Vic: Headline writers work in coordination with the laying out of the newspaper. When a reporter writes his story, he doesn't know how it's going to be displayed. It may appear over two columns or six columns. The headline has to be written to fit, which is what the desk guys do.

John from Neptune Beach, FL:
Do other teams' scouts watch training camp?

Vic: Here's the rule: If training camp practices are open to the public without a charge for admission, scouts from other teams are not permitted to attend. If there's a charge for admission to practice, scouts may attend.

Brad from Vancouver, BC:
With this year's training camp underway, do any special memories come back from previous camps?

Vic: This is a special time of year for me because of my memories. Training camp, as much as I hate the grind, defines football for me. I think of the special moments all of the time. Some of them are funny, some of them are poignant, some of them are outrageous, but all of them are my personal treasures.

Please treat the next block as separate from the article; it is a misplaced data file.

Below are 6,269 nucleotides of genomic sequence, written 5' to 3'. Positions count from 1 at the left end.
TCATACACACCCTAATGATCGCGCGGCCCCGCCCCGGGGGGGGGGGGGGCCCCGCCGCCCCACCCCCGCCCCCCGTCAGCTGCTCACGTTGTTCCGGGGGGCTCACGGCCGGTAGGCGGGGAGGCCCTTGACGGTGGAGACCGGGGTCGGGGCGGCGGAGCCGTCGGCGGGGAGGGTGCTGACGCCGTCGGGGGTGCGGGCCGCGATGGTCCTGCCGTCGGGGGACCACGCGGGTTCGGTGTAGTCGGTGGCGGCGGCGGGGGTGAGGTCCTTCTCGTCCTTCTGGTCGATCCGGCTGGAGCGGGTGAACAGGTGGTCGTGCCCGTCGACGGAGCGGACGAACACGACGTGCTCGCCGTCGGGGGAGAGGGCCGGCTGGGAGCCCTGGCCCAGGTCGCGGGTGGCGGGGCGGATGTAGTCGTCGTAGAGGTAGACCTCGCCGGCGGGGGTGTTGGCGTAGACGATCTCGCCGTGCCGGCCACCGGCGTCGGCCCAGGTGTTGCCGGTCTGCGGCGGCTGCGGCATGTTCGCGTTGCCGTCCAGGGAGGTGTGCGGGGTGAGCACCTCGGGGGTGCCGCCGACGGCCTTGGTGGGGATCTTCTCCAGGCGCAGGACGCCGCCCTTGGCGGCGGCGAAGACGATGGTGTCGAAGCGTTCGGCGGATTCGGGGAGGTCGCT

Jonathan from Jacksonville:
Does the "Oklahoma" drill always favor the offense lineman, or are the results usually split more evenly between offense and defense?

Vic: Someone said on Monday evening that the "Oklahoma" was really an offensive drill. Well, it wasn't an offensive drill when Paul Spicer was doing it. It was never an offensive drill when Joe Greene was doing it. I've seen bad players who were great at the "Oklahoma" and great players who were bad at it. Jack Lambert was a terrible "Oklahoma" guy. It's not symbolic of the whole game of football, but it is symbolic of that one very important moment in every play: the snap of the ball. Who gets off the ball the quickest and the strongest? That's a very big part of the game. In fact, I think it's still the most important part of the game.

John from Newark, NJ:
If Mike Williams were to become a starter, which position would he play? I know you mentioned guard, but Mike Williams is clearly the Jaguars most talented OL, so shouldn't he compete for the most coveted OL position, left tackle?